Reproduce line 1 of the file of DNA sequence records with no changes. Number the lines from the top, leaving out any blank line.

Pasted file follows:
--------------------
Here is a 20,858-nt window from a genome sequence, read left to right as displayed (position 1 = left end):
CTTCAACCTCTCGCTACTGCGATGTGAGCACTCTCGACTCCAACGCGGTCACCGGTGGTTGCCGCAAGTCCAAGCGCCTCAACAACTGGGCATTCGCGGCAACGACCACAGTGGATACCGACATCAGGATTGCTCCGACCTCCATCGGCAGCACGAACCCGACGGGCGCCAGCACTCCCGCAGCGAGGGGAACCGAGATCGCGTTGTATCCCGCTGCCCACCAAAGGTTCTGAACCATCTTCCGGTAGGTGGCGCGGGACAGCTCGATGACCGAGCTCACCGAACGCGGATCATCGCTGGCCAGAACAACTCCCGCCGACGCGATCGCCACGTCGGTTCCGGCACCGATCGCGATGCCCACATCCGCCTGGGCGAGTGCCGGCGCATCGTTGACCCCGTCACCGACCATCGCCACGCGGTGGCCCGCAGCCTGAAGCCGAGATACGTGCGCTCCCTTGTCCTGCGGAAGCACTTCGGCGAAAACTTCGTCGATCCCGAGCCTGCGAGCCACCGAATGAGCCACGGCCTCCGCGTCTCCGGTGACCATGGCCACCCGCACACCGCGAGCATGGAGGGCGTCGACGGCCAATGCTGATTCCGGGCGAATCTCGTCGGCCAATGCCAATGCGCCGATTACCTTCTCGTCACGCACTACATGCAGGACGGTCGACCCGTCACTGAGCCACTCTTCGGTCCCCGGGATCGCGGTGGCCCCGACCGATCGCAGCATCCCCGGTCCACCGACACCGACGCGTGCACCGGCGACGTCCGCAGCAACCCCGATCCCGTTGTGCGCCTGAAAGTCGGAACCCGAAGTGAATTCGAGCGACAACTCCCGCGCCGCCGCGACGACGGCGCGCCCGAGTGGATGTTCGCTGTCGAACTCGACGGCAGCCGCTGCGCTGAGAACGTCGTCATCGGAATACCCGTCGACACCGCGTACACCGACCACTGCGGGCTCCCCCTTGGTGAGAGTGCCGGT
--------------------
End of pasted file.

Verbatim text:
Here is a 20,858-nt window from a genome sequence, read left to right as displayed (position 1 = left end):